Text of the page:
Today, I would say that about 75 percent of our customers use credit card payments for our wholesale site, and about 90 percent on our retail site.
Which credit cards do you have and use for the business?
I have a few. The Platinum Card® from American Express is for our business, as the travel perks are great for me because I still travel for work. It includes a $100 credit for Global Entry and Priority Pass lounge access. I use the rewards for personal travel, knowing that I will get a percentage of my points back.
I also carry an American Express® Gold Card for personal use and add points to that account. Then there’s my Marriott Bonvoy Boundless Credit Card, which I use for both business and pleasure. The added points go into my Marriott portfolio. All my credit cards provide me with exceptional customer service, which is good if I run into a refund situation.
There have been a few times when disaster hit, and I had to put money into the company in order to stay in business. My credit cards have been helpful in those instances since we have a lot of expenses.
Since we service both wholesale and retail customers, we go through a lot of packaging for shipping – which is very expensive. Then there’s payroll, insurance, tariffs (the new 25 percent one – ouch!), product development, collateral for mailings, social media, videos and employee perks.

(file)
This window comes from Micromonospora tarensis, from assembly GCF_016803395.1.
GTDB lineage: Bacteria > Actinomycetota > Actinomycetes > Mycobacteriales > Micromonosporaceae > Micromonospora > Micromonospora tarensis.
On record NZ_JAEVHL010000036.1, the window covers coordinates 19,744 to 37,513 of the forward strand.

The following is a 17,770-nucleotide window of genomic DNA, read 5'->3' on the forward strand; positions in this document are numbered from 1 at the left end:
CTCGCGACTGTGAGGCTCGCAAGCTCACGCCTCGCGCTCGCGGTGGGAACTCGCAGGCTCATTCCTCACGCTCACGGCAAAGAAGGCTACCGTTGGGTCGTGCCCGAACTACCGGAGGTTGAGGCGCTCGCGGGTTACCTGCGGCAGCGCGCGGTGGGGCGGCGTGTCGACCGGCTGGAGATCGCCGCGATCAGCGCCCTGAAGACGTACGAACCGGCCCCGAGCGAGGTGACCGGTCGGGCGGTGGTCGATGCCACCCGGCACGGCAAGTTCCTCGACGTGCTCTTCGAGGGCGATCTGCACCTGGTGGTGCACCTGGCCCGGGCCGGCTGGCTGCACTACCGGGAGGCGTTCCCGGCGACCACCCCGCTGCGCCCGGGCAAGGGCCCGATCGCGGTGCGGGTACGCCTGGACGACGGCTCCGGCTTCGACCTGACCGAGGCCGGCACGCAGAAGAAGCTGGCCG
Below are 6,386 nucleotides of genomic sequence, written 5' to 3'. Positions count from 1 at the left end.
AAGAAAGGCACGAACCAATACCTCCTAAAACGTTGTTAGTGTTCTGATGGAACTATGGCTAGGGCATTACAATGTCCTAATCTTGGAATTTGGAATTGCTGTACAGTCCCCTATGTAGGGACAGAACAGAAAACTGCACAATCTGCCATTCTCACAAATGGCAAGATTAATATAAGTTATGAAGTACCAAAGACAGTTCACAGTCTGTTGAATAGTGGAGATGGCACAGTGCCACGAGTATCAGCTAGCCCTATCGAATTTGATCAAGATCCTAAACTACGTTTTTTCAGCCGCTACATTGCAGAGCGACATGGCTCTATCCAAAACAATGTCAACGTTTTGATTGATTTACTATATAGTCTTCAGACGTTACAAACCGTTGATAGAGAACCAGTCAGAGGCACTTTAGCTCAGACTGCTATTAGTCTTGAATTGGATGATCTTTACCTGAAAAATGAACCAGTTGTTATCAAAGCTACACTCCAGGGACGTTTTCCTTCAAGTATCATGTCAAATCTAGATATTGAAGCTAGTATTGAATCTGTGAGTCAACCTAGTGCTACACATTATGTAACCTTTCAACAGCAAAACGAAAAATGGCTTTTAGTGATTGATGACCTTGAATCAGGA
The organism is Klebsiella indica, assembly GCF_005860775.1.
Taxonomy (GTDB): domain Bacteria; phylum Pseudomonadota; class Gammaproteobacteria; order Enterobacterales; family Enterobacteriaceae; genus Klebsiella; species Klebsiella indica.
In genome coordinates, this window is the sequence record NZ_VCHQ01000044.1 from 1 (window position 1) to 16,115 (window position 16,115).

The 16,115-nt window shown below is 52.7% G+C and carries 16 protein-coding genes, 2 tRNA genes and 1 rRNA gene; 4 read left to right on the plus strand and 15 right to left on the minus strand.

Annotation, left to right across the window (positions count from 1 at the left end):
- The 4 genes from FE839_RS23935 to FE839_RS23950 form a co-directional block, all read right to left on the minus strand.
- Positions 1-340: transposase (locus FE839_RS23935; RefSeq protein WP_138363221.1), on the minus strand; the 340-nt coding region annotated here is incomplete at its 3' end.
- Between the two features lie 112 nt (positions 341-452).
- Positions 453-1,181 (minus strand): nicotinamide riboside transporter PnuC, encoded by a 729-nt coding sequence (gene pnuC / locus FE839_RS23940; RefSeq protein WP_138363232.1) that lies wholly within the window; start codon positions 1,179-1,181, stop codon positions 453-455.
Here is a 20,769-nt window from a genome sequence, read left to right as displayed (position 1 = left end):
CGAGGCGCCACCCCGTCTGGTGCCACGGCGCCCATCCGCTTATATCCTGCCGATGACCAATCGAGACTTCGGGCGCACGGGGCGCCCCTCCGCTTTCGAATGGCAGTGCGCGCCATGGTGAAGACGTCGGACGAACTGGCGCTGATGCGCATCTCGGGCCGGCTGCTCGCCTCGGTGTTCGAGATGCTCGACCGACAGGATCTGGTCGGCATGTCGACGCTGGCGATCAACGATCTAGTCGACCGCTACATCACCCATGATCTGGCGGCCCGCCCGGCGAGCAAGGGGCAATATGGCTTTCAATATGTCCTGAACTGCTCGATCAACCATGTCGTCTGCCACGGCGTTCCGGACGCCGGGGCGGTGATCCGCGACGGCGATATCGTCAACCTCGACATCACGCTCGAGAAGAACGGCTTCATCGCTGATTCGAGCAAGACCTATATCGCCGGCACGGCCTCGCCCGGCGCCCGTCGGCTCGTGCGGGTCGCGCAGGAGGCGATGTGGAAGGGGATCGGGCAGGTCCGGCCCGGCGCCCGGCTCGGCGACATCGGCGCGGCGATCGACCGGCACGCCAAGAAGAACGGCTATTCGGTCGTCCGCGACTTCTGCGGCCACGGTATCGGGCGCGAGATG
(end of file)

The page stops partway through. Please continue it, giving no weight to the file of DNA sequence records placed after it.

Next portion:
However, I am happy to say that we are running smoothly and remain debt-free without any leveraging.
What are the future plans for the company?
Currently, we are running at a steady pace with new opportunities coming our way, making growth a good possibility. My son keeps telling me that I should retire like the rest of my friends, but every time I consider that option, something new and exciting happens and I say, “Not now!”
Our patent still has another six years before it expires so I am going to make the most out of Finders Key Purse before I call it a day. But get me on a “bad” day, and I might just jump on a plane to Hawaii and retire with a mai tai and a wonderful beach sunset!
What have you learned about business and borrowing along the way?
I am so grateful that I have never had to borrow money in my business or personal life. I guess that comes from my dad, who lived through the Great Depression and instilled in me that if I can’t afford it, then don’t buy it. I am appreciative that I have lived that way since I was a child.
Getting into business is exciting, with lots of ups and downs. When I first started, I had my exit strategy in place – just in case I wasn’t able to pull off what I thought I could do. This was essential since I had used almost all of my life savings to fund Alexx, Inc. and Finders Key Purse. It gave me peace of mind.
My advice to other entrepreneurs: Make sure you have enough money to stay in business while accounting for the time it to really get a foothold in what you are doing. And make sure that you don’t end up penniless by investing everything you own without a back-up plan. There are some things you just can’t anticipate, both on the plus and the minus side.